When Nigel Met Sarita

It wasn’t the amoeba’s fault. The amoeba in question was, in the beginning anyway, an ordinary specimen of Naegleria fowleriNigel for short, because Nigel is way less of a mouthfulfloating about in warm water and eating bacteria when Sarita came splashing by on her morning swim in Rainbow Lake, which is not in fact made of rainbows, but of water, and is in many ways an astounding lake, not least because it is fed by multiple hot springs and so is open and pleasant to swim in throughout all twelve months of the year, some of which are bitterly cold in Fairbanks, Alaska—as in forty degrees and more below zero. 

Nor was it Sarita’s fault. Despite being a relatively small human, she was much, much larger than Nigel and was entirely unaware of its existence in Rainbow Lake.

And so, Sarita and Nigel blamelessly came together one morning, Nigel floating, Sarita splashing, and Nigel getting caught up in the multi-hued mass of Sarita’s hair. 

Most summer mornings after swimming, Sarita rode her four-wheeler home, and this morning was no different. Before firing up her wheeler, she wove her pink-and-blue hair into a loose braid held in place with her second favorite hair tie—the John-Deere green one. This kept her hair damp, which kept Nigel alive as Sarita raced for home, skipped a shower, dressed in a flash, and dashed for the airport.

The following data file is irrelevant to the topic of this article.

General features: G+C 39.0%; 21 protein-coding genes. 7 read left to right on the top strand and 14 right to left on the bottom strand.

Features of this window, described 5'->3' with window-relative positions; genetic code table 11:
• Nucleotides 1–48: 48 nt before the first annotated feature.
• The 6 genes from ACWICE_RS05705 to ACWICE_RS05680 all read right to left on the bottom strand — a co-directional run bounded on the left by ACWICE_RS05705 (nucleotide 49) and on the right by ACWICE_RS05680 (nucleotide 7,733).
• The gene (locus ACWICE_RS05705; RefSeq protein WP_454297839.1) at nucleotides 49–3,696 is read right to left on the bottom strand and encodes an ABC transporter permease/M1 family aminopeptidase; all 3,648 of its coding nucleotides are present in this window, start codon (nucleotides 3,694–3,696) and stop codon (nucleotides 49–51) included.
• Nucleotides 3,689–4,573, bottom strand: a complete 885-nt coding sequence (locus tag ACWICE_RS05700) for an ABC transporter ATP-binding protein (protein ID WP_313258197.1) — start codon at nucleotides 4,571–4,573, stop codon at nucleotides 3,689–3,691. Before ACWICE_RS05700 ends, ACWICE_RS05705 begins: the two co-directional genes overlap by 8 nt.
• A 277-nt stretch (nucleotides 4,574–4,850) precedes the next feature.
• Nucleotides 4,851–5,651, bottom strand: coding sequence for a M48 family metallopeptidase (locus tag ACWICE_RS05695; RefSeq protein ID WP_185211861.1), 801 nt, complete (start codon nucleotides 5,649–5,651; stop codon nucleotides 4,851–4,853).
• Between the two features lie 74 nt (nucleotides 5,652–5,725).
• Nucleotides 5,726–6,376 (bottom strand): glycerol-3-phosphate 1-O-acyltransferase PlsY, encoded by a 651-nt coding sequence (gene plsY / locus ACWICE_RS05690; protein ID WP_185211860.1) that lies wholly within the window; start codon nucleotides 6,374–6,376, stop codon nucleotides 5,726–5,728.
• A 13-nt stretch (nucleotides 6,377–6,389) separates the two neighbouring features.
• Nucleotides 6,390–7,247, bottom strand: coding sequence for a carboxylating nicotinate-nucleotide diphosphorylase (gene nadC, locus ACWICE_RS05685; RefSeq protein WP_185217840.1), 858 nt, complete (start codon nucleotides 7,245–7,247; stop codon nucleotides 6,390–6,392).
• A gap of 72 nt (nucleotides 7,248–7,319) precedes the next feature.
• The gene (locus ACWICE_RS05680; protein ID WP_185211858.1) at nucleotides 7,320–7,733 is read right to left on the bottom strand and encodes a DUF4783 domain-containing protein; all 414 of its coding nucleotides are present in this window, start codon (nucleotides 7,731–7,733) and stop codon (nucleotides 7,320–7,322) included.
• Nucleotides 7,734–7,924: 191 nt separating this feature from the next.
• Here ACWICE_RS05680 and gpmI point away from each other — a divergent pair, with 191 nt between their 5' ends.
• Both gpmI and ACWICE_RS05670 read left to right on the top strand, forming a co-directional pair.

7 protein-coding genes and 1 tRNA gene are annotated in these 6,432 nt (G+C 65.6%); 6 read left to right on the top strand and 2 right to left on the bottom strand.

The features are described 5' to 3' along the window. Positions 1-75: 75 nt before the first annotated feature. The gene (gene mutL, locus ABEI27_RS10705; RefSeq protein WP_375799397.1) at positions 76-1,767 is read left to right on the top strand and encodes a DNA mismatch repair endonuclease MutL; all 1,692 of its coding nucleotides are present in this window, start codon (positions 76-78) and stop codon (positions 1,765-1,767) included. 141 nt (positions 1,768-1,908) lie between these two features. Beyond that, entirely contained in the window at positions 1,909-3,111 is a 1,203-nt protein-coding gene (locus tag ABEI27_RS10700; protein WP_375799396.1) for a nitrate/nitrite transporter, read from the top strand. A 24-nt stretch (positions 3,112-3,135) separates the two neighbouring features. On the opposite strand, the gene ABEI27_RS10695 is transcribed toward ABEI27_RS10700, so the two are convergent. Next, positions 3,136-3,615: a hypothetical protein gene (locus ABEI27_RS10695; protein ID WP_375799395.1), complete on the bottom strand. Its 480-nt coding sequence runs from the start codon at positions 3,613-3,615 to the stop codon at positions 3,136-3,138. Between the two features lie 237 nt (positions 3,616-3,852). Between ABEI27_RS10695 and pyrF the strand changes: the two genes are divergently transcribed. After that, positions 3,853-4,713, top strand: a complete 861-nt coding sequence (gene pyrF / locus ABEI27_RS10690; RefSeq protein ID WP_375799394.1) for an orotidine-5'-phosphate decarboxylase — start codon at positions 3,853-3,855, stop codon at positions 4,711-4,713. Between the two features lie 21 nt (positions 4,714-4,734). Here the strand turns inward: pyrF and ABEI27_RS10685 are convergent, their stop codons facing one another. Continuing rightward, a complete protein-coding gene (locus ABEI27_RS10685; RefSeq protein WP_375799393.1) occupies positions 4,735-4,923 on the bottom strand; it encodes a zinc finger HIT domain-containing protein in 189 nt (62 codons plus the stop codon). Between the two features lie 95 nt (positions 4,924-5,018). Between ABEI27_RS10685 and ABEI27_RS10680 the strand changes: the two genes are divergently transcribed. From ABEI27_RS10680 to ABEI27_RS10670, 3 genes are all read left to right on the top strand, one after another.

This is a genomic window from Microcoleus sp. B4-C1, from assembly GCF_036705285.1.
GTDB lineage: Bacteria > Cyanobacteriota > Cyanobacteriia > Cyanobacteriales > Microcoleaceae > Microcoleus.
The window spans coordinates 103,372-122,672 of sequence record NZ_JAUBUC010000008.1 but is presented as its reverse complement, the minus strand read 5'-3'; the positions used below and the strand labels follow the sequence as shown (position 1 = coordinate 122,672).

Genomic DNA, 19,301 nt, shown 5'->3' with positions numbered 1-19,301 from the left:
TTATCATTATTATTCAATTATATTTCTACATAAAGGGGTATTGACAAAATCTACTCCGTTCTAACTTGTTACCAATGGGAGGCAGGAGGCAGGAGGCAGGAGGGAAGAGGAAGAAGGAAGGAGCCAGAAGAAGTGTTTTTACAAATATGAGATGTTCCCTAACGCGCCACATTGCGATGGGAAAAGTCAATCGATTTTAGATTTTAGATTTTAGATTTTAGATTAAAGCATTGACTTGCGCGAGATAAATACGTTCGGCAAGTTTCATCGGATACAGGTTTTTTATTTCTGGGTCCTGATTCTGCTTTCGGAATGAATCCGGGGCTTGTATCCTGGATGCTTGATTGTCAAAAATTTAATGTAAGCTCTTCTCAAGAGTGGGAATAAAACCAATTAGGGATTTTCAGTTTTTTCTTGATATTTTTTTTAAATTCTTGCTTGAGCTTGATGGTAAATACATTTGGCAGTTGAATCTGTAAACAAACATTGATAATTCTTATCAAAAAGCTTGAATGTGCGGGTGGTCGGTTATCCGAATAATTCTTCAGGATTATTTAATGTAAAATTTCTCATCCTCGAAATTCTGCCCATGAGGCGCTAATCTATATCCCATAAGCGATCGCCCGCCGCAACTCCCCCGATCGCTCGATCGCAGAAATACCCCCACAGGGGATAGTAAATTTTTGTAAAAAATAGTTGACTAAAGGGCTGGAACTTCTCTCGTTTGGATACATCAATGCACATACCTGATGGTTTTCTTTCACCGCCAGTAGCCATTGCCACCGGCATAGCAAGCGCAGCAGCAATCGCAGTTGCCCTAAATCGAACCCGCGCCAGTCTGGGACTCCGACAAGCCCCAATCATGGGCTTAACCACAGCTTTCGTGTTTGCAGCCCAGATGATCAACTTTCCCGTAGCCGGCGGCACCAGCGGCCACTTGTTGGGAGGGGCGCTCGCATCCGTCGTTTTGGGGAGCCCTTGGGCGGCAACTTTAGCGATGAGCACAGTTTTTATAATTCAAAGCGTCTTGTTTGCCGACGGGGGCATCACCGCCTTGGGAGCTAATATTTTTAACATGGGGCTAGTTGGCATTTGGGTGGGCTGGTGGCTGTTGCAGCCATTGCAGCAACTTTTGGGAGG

And that is how both Sarita and Nigel ended up in an aisle seat—18D, to be precise—of an Alaska Airlines 737 MAX flying from Fairbanks to Chicago-O’Hare.


Like many people, Sarita thought that the worst thing that could happen flying through a thunderstorm was the plane getting struck by lightning. That might have been the case in the past, but, because it’s happened before with decidedly unhappy results, planes these days have conductive paths built into them, and the bolt that hit the tail of Sarita’s plane moved rapidly down the conductive path to a wing tip and down to earth (and out of this story) somewhere over Prince Albert, Saskatchewan.

While all that was going on, Dear Friends, something else was happening, too. You see, lightning bolts produce powerful flashes of gamma rays in the Earth’s atmosphere, and one of those gamma rays made a beeline for seat 18D. Just before the gamma-ray made contact with Sarita’s hair tie, turbulence jostled the plane. The gamma-ray smashed into poor, innocent Nigel, and altered his DNA for him.